By Luke Mattison

In 2015, the French consumer advocacy organization, UFC-Que Choisir, took American video game giant, Valve, to court over the company’s policy of disallowing program resale on its digital marketplace, Steam.[1]  Steam is currently the most popular video game and program marketplace in the world.[2]  If successful, UFC-Que Choisier’s efforts could radically change the nature of computer program distribution around the world.

Earlier this month, the UFC-Que Choisir won a verdict stating that Valve had to change the policy on its digital storefront to allow users to resell their digital games and products to other users.[3]  Although Valve is appealing the ruling, it could have major ramifications for how digital content is distributed, as a previous successful suit against the company in Australia led to Valve implementing a refund policy on its Steam platform worldwide.[4]  Valve’s decisions regarding Steam are noteworthy because the company controls such a large portion of the market, and can essentially dictate market practices.[5]  Some even suggest that Steam holds a monopoly on the video game market.[6]  Regardless of whether UFC-Que Choisir’s action successfully prompts Valve to extend the newfound digital resale policy to the United States or not, this new approach to digital property should have tech companies worried.

The French government refers to Valve’s products as “dematerialized games,” or products without any sort of physical support, such as a product sold via a CD rom or a cartridge.[7]  These dematerialized games made up 46% of all games purchased within France during 2018, amounting to more than 1.8 billion euros in total revenue.[8]  The amount of money at stake in both the video game market and its sub-market of dematerialized game sales is even more apparent when looking at the massive United States market.[9]  In 2018, the United States alone saw $43.3 billion in video game revenue, with $35.8 billion of that involving what the French government would consider dematerialized games.[10]  The industry is growing, too, with the US market seeing an 18% increase in the sale of both video games generally and dematerialized games as a category from 2017 to 2018.[11]  With this much money at stake, the UFC-Que Choisir’s ruling threatens to disrupt the billion dollar industry by introducing a new competitor to video game publishers in the form of low-cost resold games.[12]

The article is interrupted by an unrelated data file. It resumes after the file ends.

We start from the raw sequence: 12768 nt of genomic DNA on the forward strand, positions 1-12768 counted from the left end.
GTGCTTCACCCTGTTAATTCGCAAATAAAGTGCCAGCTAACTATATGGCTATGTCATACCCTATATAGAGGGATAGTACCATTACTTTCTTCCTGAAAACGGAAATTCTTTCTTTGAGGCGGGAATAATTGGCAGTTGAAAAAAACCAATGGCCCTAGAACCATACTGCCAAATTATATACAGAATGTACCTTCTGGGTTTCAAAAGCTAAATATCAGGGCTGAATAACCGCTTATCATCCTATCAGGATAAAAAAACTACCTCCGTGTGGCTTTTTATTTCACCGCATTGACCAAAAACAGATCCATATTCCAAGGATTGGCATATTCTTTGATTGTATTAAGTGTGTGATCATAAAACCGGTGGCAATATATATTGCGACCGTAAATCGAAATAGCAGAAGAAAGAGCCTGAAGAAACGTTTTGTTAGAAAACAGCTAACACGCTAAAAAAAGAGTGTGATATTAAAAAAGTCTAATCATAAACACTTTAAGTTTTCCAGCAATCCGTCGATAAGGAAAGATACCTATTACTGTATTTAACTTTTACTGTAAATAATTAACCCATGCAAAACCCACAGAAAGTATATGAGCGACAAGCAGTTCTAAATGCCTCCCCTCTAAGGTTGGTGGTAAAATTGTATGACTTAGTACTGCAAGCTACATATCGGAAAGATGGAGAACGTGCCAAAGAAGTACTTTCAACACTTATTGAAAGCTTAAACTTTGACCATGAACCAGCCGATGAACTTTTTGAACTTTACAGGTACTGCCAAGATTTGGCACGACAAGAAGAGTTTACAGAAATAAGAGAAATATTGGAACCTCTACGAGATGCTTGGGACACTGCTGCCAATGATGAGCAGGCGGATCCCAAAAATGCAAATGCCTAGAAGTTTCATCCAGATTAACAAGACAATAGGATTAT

While Valve controls the lion’s share of the dematerialized games market, they have garnered a good reputation from their customers due to their frequent sales and fair pricing.[13]  Although Valve has not necessarily abused its position as the dominant force in the market for dematerialized games, this should not protect them from regulation.[14]  A firm with monopoly power is not immune from regulation simply because they do not wield their power in an anticompetitive way.[15]  If Valve were to allow selling of used dematerialized games on its platform within the United States, either voluntarily by way of the UFC-Que Choisir’s, ruling or through similar litigation within the US, the additional competition would lead to better prices for consumers from both Valve and all of Valve’s competitors.[16]  Ultimately, this case will remain a threat to the bottom line of dematerialized game distributors and can only be beneficial to consumer in the long run.

[1] Nathan Grayson, French Court Says Valve Must Allow Steam Users to Resell Games, Kotaku (Sept. 19, 2019),

[2] See Wes Fenlon, Steam now has 90 million monthly users, PCGamer (Jan. 14, 2019), (explaining that Steam is so big that it is constantly breaking records set by itself for both total and concurrent users).

[3] Grayson, supra note 1.

[4] Jon Fingas, Valve Loses Appeal Over Steam Refund Policy in Australia, Engadget (Dec. 28, 2017),

[5] See Cody Gravelle, Epic Games Store Doesn’t Want to be a Steam Clone, ScreenRant (Apr. 12, 2019), (showing that prospective users of the recent Steam competitor the Epic Games Store ask the Epic CEO when analogs to Steam features will be coming to the Epic Games Store, and that the Epic CEO confirmed several of Steam’s features will be coming to the Epic Games Store).

[6] See Shamus Young, The New Challenger to Steam, Escapist (Oct. 23, 2018), (claiming Steam is at worst a monopoly and at best a hegemony); Cliff Edwards, Valve Lines Up Console Partners in Challenge to Microsoft, Sony, Bloomberg (Nov. 4, 2013), (stating that Steam controlled 75% of the dematerialized game market in 2013).

[7] Conviction of Steam; UFC-Que Choisir has the right to resell video games, Que Choisir (Sept. 19, 2019),

[8] Id.

[9] See Jonathan Shieber, Video game revenue tops $43 billion in 2018, an 18% jump from 2017 (Jan. 22, 2019),

[10] Id.

[11] Id.

[12] See Nathan Grayson, French Court Says Valve Must Allow Steam Users to Resell Games, Kotaku (Sept. 19, 2019),

[13] See Matthew Gault, Why Are Gamers Mad About a Real Competitor to Steam?, Motherboard: Tech by Vice (Feb. 8, 2019), (stating that Steams seasonal sales and popular exclusives helped to turn the platform into a sort of hobby in the eyes of gamers).

[14] See U.S. v. Aluminum Co. of America, 148 F.2d 416, 427 (1945) (explaining that even monopolists who do not wield their monopoly power in an anticompetitive way can retard development of a market by not allowing competition).

[15] Id.

[16] See generally Phillip E. Areeda et al., Antitrust Law ¶ 403b, at 8 & n.2 (3d ed. 2007); Richard A. Posner, Antitrust Law 9­32 (2d ed. 2001) (showing that monopoly power lowers output and increases prices, and that prices can be lowered by increasing output).

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